It’s great to see the “Buy Local” trend has really caught on. However, people seem passionate about buying just about everything locally – except for travel. Travel, along with pornography, are the top things sold online. Last year President Obama made a gaffe when he said, “One of the challenges in terms of rebuilding our economy is businesses have gotten so efficient that – when was the last time somebody went to a bank teller instead of using the ATM, or used a travel agent instead of just going online? A lot of jobs that used to be out there requiring people now have become automated.”
Many travel agents were upset by his comments, but the reality is that the President was just telling the truth. And although I think people will not go back to using bank tellers instead of ATMs, I believe that more and more people will go back to buying some, if not all, of their travel from a travel agent.
One main reason is that there is just too much noise out there on travel – do you really want to spend 100 hours researching the “right” hotel in Cancun when you can actually call someone who has not only been there, but has sent literally thousands of people there, most of who are giving the agent up to date information on the hotel and the destination in general. Think of it as your own personal, pre-edited, trustworthy Tripadvisor. You don’t know the people who review on these sites and why they wrote what they did (was the front desk person really that bad – or was the writer just upset because he did not get upgraded?). For the most part your agent’s only agenda is to create an exceptional vacation for you – one which will lead to future business.
A second is that a good agent is constantly researching travel for hundreds of clients. It gives her the ability to earmark things that might be good for you. So instead of your sorting through vast numbers of emails from hotels/airlines/cars, she does it for you and is happy to send you a note when something comes up that she knows will be of interest to you.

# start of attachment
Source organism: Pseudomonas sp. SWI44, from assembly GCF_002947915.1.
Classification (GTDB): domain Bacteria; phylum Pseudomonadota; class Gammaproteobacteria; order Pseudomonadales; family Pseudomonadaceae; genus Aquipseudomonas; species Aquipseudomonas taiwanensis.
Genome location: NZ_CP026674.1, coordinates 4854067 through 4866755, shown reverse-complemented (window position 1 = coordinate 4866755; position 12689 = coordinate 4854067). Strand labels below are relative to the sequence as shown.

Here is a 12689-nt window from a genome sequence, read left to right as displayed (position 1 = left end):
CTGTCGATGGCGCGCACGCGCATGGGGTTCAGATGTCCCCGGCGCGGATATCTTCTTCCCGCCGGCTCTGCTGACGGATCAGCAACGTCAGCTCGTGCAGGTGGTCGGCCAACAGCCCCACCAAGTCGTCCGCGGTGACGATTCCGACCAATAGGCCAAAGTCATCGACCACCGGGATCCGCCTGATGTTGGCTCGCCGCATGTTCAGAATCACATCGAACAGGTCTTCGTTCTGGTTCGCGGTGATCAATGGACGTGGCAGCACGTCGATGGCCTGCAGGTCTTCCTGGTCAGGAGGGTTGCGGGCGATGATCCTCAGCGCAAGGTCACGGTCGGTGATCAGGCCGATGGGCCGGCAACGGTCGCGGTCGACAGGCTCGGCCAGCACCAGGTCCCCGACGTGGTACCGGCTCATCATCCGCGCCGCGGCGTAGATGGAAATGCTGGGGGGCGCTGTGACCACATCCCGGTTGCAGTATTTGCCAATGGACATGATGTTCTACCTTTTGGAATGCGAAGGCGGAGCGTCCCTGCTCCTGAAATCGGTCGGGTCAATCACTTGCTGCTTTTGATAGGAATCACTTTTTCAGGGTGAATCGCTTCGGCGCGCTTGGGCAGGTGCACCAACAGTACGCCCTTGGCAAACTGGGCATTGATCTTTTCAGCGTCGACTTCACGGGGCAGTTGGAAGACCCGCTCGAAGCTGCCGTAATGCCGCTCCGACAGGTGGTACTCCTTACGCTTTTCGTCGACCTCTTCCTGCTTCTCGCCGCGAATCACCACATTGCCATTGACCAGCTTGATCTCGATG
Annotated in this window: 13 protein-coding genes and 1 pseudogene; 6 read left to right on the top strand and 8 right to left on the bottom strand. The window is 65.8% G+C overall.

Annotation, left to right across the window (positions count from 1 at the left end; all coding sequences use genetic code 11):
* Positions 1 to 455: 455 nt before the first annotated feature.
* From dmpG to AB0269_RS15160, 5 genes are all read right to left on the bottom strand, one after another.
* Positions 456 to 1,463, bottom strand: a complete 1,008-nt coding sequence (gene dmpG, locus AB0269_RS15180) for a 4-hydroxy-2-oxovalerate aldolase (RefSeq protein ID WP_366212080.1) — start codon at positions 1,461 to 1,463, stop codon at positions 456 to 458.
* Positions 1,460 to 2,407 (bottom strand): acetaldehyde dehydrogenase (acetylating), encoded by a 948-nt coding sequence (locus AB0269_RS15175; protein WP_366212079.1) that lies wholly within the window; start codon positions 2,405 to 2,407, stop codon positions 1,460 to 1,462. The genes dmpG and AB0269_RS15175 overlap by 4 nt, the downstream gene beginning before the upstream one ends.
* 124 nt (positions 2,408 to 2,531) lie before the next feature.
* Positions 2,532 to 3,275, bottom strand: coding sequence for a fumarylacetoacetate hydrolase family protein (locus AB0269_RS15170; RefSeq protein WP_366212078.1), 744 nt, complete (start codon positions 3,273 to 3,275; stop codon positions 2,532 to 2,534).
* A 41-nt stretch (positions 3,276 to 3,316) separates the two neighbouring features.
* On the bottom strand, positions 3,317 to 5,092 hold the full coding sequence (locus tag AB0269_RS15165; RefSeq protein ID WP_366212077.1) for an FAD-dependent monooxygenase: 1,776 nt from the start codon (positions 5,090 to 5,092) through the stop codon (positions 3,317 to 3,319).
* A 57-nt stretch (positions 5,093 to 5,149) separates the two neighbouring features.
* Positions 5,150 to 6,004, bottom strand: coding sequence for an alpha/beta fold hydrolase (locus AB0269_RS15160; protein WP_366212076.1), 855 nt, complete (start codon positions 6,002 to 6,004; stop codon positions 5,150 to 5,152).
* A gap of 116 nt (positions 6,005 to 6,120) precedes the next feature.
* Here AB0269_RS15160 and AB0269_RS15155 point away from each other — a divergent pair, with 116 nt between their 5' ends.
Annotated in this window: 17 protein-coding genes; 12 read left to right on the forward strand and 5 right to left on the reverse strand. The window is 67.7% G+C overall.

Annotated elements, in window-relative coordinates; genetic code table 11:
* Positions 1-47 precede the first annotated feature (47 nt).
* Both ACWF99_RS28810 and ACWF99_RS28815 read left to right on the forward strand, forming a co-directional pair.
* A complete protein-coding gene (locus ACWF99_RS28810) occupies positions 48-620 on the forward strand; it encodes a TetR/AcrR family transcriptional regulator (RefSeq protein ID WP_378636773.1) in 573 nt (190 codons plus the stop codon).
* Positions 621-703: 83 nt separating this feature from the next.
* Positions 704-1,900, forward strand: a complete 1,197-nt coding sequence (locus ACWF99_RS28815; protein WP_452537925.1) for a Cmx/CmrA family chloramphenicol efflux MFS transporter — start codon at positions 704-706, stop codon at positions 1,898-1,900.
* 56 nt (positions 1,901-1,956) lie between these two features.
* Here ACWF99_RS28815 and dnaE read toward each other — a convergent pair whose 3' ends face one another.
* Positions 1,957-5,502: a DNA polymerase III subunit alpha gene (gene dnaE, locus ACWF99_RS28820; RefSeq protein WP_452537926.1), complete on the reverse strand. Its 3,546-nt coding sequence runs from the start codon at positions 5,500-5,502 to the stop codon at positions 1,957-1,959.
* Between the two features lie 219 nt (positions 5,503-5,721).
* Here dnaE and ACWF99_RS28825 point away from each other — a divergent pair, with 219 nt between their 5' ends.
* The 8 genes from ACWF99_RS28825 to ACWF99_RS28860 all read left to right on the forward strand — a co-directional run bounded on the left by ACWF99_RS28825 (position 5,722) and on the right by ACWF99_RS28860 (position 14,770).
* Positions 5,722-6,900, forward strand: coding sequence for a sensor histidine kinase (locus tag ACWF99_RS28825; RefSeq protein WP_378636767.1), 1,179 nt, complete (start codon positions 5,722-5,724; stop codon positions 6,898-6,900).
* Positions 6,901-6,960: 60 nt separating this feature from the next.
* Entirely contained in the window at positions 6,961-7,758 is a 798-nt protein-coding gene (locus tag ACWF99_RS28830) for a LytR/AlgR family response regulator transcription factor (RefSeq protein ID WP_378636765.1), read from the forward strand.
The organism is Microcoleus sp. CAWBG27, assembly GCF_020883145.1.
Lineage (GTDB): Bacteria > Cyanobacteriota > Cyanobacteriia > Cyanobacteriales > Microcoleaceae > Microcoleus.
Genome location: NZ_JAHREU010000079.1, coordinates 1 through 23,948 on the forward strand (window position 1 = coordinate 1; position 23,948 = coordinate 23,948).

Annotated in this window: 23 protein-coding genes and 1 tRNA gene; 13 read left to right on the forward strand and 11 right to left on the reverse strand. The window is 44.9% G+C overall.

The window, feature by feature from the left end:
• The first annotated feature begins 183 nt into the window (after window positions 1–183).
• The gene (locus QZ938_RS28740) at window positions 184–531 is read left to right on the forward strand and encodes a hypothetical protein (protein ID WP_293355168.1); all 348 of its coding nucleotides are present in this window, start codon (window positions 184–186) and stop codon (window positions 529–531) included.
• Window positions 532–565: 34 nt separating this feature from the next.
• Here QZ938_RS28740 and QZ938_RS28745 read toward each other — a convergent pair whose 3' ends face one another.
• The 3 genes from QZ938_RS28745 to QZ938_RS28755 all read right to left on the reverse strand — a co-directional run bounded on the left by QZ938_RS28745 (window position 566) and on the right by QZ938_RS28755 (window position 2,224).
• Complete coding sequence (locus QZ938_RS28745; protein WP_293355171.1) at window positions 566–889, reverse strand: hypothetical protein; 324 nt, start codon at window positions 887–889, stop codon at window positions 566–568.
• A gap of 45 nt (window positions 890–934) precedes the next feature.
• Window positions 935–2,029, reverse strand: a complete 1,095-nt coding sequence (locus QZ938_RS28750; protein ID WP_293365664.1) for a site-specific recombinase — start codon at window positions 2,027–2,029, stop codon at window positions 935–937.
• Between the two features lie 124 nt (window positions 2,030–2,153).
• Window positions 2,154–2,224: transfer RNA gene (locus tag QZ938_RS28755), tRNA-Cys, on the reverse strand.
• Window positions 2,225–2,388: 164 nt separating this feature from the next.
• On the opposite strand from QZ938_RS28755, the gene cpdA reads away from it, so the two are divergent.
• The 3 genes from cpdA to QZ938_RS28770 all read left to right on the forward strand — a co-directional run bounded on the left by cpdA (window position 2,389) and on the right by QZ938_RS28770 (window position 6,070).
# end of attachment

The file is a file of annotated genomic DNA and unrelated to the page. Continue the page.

And lastly, when something goes wrong (and that is happening more and more these days) you have someone to go to bat for you. When your return flight from Cancun gets cancelled – do you really want to spend the last two days of your vacation on the phone trying to fix it, or would you prefer that someone who books and rebooks plane tickets all day and who has a relationship with the airline that you don’t can get it done while you are sipping that really nice umbrella drink next to the pristine waters of the Caribbean? And if that same flight got cancelled while on a cruise, one can only imagine what the cost would be (and of course the time wasted) trying to fix it online with the notoriously slow and outrageously expensive onboard computers. In most cases your agent would have been notified by the airline and taken care of the changes before you even knew about it. Back to the shuffleboard – or just more time to finish your favorite book while at sea.
I was thrilled to see Michelle Higgins’s article in last Sunday’s New York Times. She writes:
“An improving economy and the corporate travel that goes with it seem to be converging with a population for whom booking travel online has become increasingly onerous and time-consuming. Just how time-consuming? In a survey of more than 2,000 travelers worldwide, 20 percent said it took them more than five hours to search and book travel online. Nearly half said it required more than two hours. (Source: Steve Peterson, global travel and transportation leader for the I.B.M. Institute for Business Value)
“No one expects agency business to rebound to pre-Internet levels, but recent signs — like the fact that leisure travelers accounted for a 10 percent bump in sales in 2010 (a bit less in 2011) — suggest that agents can still play a relevant role. And though no one has been keeping track of the reasons travelers are turning to actual human beings, Mr. Peterson suspected it might have something to do with the drawbacks of the Web.”
Am I biased? Yes. While I was part-owner of RSVP Vacations, we were sold exclusively by travel agents. Many were (and in some cases still are) close friends after 23 years. In all of those years I witnessed firsthand how these agents took care of their clients and ensured that they had the best vacation possible. Travel to me is about personal relationships – and I think to start a trip of right it is better to call and talk to a human than try and get the online agency to stop giving you a connection through Tibet because it is $1.33 less expensive.